William See, MD, is the chair of urology at Froedtert & the Medical College of Wisconsin and has 30 years of experience as a prostate surgeon. U.S. News & World Report ranked Dr. See among the top 50 urologists in the nation. He has served as a principal investigator for multi-institution clinical research trials, working in cooperation with the National Cancer Institute.
So, the guy knows his stuff. And since we're nearing the end of Movember I asked him a few questions. In general as it relates to prostate cancer, several new chemotherapy drugs have been approved in the past few years, as well as new approaches with radiation therapy, molecular markers and active surveillance. Interestingly, one of the newest areas of research is the development of a vaccine for prostate cancer.
In addition, developments with robotic and minimally invasive surgeries offer new treatment options resulting in shorter hospital stays, less blood loss and less post-operative pain.
All in all, thanks to things like Movember, we’ve increased awareness about the importance of prostate cancer screening which is critical in making a difference in the outlook for men with prostate cancer.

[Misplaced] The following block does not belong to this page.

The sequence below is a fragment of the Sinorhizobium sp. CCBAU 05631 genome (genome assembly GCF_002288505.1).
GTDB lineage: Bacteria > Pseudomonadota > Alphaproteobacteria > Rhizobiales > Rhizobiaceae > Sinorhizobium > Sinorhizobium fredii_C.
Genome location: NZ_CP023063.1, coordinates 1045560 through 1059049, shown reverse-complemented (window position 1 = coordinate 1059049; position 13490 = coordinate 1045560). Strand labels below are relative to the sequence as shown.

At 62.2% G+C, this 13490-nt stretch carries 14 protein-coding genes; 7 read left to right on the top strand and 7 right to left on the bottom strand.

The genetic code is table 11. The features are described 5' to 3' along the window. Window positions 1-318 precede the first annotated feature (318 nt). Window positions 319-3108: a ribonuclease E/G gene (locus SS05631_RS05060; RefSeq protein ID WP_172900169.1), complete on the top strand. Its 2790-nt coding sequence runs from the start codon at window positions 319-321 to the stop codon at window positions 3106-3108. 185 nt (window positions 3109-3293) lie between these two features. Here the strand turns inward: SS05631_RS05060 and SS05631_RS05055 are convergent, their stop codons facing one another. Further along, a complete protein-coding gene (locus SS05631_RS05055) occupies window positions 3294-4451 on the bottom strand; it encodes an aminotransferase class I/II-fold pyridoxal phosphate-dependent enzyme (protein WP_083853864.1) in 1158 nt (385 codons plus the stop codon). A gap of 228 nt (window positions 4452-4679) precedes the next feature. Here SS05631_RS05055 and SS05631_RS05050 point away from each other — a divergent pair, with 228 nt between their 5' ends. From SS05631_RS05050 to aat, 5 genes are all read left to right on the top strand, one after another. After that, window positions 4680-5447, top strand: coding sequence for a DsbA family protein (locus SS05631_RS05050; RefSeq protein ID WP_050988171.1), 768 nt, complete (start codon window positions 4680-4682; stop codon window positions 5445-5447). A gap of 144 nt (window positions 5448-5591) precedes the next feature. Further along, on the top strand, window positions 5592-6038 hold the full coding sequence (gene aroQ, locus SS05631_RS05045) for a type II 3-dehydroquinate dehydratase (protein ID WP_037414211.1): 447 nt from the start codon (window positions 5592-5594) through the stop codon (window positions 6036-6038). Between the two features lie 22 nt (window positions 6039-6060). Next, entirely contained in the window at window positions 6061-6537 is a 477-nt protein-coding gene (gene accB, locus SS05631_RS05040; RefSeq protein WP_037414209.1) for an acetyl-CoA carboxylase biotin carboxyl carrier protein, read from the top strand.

OnMilwaukee.com: How common is prostate cancer?
Dr. William See: Other than skin cancer, prostate cancer is the most common cancer in American men. About one man in seven will be diagnosed with prostate cancer during his lifetime. Nearly 30,000 men die each year. Simply being a man puts you at risk, and the risk goes up as you get older.
OMC: How serious is prostate cancer?
WS: Prostate cancer is the second leading cause of cancer death in men. Only lung cancer kills more men than prostate cancer. The good news is that if it’s found early, prostate cancer is one of the most treatable forms of cancer.
OMC: How is prostate cancer detected?
WS: The first step involves two simple screening tests that take about 10 minutes, both done in a doctor’s office. One is a physical exam of t…Read more...